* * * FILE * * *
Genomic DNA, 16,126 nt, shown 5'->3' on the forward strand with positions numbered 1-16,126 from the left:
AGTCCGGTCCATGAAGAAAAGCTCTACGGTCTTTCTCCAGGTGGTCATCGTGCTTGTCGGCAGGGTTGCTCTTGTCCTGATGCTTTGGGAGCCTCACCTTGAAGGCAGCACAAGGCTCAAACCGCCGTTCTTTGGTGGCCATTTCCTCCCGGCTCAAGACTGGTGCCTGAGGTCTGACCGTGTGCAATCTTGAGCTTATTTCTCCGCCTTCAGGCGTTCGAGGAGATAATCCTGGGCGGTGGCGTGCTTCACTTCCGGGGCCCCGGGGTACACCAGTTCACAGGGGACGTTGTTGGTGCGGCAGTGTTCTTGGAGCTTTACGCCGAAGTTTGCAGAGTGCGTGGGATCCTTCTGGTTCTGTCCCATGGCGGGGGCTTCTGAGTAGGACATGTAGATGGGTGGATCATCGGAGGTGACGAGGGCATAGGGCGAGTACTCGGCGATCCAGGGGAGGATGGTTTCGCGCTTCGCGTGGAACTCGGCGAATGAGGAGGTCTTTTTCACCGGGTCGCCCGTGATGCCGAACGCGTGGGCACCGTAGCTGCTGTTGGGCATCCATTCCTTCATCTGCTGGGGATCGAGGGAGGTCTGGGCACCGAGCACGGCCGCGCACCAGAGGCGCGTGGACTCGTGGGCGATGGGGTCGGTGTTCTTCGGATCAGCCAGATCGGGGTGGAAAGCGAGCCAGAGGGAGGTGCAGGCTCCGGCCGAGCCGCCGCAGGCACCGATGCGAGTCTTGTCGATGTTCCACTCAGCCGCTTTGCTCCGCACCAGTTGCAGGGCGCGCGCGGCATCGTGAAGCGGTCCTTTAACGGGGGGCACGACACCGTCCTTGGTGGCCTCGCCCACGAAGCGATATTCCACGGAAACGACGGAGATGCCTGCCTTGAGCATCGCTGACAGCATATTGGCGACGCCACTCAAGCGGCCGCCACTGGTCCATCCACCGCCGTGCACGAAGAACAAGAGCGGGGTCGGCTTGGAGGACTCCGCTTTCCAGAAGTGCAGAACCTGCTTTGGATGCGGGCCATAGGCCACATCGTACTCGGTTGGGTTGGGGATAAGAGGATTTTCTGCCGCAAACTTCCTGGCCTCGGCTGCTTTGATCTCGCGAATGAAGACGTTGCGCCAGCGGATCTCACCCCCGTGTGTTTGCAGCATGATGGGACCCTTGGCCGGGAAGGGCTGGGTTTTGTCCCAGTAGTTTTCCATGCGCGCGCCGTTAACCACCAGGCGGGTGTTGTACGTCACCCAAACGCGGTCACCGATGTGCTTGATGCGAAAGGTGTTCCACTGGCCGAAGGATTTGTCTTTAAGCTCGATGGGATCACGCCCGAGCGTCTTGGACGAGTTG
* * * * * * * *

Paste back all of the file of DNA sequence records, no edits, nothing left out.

Genomic DNA, 16,126 nt, shown 5'->3' on the forward strand with positions numbered 1-16,126 from the left:
AGTCCGGTCCATGAAGAAAAGCTCTACGGTCTTTCTCCAGGTGGTCATCGTGCTTGTCGGCAGGGTTGCTCTTGTCCTGATGCTTTGGGAGCCTCACCTTGAAGGCAGCACAAGGCTCAAACCGCCGTTCTTTGGTGGCCATTTCCTCCCGGCTCAAGACTGGTGCCTGAGGTCTGACCGTGTGCAATCTTGAGCTTATTTCTCCGCCTTCAGGCGTTCGAGGAGATAATCCTGGGCGGTGGCGTGCTTCACTTCCGGGGCCCCGGGGTACACCAGTTCACAGGGGACGTTGTTGGTGCGGCAGTGTTCTTGGAGCTTTACGCCGAAGTTTGCAGAGTGCGTGGGATCCTTCTGGTTCTGTCCCATGGCGGGGGCTTCTGAGTAGGACATGTAGATGGGTGGATCATCGGAGGTGACGAGGGCATAGGGCGAGTACTCGGCGATCCAGGGGAGGATGGTTTCGCGCTTCGCGTGGAACTCGGCGAATGAGGAGGTCTTTTTCACCGGGTCGCCCGTGATGCCGAACGCGTGGGCACCGTAGCTGCTGTTGGGCATCCATTCCTTCATCTGCTGGGGATCGAGGGAGGTCTGGGCACCGAGCACGGCCGCGCACCAGAGGCGCGTGGACTCGTGGGCGATGGGGTCGGTGTTCTTCGGATCAGCCAGATCGGGGTGGAAAGCGAGCCAGAGGGAGGTGCAGGCTCCGGCCGAGCCGCCGCAGGCACCGATGCGAGTCTTGTCGATGTTCCACTCAGCCGCTTTGCTCCGCACCAGTTGCAGGGCGCGCGCGGCATCGTGAAGCGGTCCTTTAACGGGGGGCACGACACCGTCCTTGGTGGCCTCGCCCACGAAGCGATATTCCACGGAAACGACGGAGATGCCTGCCTTGAGCATCGCTGACAGCATATTGGCGACGCCACTCAAGCGGCCGCCACTGGTCCATCCACCGCCGTGCACGAAGAACAAGAGCGGGGTCGGCTTGGAGGACTCCGCTTTCCAGAAGTGCAGAACCTGCTTTGGATGCGGGCCATAGGCCACATCGTACTCGGTTGGGTTGGGGATAAGAGGATTTTCTGCCGCAAACTTCCTGGCCTCGGCTGCTTTGATCTCGCGAATGAAGACGTTGCGCCAGCGGATCTCACCCCCGTGTGTTTGCAGCATGATGGGACCCTTGGCCGGGAAGGGCTGGGTTTTGTCCCAGTAGTTTTCCATGCGCGCGCCGTTAACCACCAGGCGGGTGTTGTACGTCACCCAAACGCGGTCACCGATGTGCTTGATGCGAAAGGTGTTCCACTGGCCGAAGGATTTGTCTTTAAGCTCGATGGGATCACGCCCGAGCGTCTTGGACGAGTTG